1. IHRC Annual Lecture 2012

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    President Higgins delivers the IHRC's Annual Lecture on Human Rights Day 2012

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    • Fr Peter McVerry delivers 2012 TASC Annual Lecture

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      The 2012 TASC Annual Lecture was delivered on June 7th by Fr Peter McVerry in the Royal Irish Academy. Fr McVerry has worked with Dublin’s young homeless since the 1970s, and has been a consistent advocate for those living on society’s margins. His most recent book is Jesus: Social Revolutionary? In which he argues that social justice be at the heart of the Christian church’s work.

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      • 2010 - Fourth Annual Ronald Reagan Lecture

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        Dr. Paul Kengor interviews Peter Robinson, a speech writer for Ronald Reagan and the author of the famous speech, "Mr. Gorbachev, Tear Down this Wall".

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        • JVI Annual Lecture 2011

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          “Austria’s foreign policy focus on the Black Sea and Caucasus Region" JVI Annual Lecture delivered by Dr. Michael Spindelegger, Federal Minister for European and International Affairs of the Republic of Austria. March 14, 2011 (postponed from 2010)

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          • Musicology Society of Australia Queensland Chapter Annual Lecture 2010

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            Presented by Dr Brydie-Leigh Bartleet Queensland Conservatorium Griffith University Abstract Community music plays a significant role in many Australian communities. It provides an important point of ‘common ground’ for people who are sometimes isolated due to vast geographical distances. In particular, these music activities offer a means for people to express a shared sense of community identity and culture. Over the past two years, the Australia Research Council funded project Sound Links has researched the dynamics of community music in Australia, and the models it represents for music learning and teaching in formal and informal settings. Through a close examination of six diverse case studies, and a nation-wide online survey, Sound Links has uncovered a revealing picture of musical activity, which up until now has hardly been visible outside the circles of its participants. This lecture gives a global overview of the Sound Links research findings, drawing on significant insights and stories from the case studies. In doing so, it explores the notion of ‘music as common ground’, and the powerful role it can play in creating a sense of social inclusion in such settings. When: Thursday November 25, 2010 at 5.45pm Where: Nickson Room Zelman Cowen Building University of Queensland, St Lucia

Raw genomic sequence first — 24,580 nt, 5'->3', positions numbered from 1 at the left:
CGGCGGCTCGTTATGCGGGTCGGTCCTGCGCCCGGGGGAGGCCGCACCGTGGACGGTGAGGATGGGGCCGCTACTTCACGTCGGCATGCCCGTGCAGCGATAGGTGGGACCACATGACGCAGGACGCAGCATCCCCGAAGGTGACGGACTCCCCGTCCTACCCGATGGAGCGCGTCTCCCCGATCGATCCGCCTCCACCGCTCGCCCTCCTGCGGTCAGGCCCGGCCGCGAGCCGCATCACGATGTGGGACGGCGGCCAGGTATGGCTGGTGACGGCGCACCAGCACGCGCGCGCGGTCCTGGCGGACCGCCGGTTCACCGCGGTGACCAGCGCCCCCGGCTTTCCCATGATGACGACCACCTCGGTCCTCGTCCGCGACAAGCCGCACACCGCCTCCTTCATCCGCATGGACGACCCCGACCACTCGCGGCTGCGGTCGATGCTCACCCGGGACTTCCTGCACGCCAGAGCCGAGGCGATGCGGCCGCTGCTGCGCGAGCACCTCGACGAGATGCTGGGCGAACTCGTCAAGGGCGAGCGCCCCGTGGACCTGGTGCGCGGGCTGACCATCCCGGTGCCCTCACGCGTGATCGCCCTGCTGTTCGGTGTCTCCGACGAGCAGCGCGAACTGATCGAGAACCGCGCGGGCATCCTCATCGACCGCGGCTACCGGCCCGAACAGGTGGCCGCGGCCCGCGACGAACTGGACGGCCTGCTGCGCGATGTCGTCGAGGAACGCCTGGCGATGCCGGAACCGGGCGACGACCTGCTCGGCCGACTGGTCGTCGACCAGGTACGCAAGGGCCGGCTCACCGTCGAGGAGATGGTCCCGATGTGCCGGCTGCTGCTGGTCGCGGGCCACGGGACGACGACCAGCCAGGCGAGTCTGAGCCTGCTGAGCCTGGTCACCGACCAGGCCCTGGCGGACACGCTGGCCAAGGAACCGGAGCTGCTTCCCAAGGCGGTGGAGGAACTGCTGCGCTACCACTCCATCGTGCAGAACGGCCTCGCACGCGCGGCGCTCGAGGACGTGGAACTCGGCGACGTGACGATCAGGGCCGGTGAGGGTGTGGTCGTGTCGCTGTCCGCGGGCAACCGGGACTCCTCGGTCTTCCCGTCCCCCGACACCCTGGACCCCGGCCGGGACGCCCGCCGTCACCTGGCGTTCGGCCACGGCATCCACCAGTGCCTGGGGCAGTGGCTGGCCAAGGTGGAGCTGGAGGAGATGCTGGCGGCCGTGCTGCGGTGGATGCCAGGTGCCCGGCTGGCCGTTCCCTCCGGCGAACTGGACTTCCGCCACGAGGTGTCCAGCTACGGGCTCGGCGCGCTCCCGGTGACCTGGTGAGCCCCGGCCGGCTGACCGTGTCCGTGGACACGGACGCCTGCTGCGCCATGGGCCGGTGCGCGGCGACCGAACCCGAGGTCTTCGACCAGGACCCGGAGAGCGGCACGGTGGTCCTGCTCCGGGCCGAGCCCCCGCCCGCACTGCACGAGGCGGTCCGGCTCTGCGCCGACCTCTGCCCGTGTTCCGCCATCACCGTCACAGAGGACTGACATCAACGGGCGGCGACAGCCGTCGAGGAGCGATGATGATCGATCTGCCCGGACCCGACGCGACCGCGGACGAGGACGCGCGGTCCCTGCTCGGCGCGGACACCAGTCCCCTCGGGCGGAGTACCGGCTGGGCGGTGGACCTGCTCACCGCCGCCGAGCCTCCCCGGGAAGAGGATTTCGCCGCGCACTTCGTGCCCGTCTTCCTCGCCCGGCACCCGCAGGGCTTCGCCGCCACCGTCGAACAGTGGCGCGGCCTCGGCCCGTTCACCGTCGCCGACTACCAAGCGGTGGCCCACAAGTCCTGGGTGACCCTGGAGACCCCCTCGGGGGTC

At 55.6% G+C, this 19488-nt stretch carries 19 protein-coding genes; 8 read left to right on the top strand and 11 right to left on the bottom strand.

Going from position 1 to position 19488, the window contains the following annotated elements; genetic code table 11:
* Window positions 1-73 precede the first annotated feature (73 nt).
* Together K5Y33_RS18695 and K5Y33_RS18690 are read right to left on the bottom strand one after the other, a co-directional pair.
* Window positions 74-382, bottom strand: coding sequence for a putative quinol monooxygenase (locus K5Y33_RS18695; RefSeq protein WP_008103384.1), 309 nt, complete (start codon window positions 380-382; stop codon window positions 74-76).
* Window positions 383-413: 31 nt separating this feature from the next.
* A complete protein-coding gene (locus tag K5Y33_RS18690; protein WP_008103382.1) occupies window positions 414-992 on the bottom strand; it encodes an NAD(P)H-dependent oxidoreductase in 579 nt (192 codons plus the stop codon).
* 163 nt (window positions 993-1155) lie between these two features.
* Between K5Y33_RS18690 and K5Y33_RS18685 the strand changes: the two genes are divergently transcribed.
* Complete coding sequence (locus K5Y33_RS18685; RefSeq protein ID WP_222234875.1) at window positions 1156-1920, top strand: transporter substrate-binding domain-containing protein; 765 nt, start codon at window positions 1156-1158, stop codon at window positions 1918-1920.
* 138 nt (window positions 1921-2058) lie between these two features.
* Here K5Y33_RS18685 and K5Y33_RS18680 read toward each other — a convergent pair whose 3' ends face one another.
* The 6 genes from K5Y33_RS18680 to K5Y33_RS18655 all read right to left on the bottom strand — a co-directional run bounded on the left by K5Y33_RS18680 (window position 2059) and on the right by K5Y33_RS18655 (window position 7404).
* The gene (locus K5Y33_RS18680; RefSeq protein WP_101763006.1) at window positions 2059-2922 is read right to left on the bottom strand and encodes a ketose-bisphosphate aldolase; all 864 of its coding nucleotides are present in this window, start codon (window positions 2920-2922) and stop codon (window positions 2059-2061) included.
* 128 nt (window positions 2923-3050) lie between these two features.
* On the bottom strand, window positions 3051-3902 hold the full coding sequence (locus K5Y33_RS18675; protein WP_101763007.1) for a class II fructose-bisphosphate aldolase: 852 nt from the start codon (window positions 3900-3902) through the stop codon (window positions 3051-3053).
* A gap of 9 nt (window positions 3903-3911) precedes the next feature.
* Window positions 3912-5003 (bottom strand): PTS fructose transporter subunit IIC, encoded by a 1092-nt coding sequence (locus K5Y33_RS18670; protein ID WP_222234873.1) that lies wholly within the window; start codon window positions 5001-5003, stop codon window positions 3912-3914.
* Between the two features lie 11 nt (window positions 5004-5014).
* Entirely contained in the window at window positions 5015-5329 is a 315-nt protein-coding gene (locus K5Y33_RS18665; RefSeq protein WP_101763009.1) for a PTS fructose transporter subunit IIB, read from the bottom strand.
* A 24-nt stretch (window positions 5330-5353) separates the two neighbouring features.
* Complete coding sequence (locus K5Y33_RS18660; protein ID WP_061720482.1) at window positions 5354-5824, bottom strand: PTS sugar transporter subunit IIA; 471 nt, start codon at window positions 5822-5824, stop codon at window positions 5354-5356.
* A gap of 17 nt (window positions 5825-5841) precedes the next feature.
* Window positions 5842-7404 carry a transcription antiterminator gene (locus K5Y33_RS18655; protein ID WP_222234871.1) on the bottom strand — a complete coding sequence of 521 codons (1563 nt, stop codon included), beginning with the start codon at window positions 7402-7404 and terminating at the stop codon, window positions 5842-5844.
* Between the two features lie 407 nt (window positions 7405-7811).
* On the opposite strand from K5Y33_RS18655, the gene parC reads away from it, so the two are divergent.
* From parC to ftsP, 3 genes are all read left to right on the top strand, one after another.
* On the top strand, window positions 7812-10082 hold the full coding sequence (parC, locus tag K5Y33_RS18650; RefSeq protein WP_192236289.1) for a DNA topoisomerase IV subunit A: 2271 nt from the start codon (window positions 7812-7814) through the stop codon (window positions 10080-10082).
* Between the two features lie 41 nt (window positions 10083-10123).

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            • SCCJR's 4th annual lecture: 'What are Psychopaths for?' delivered by Shadd Maruna (June 2010)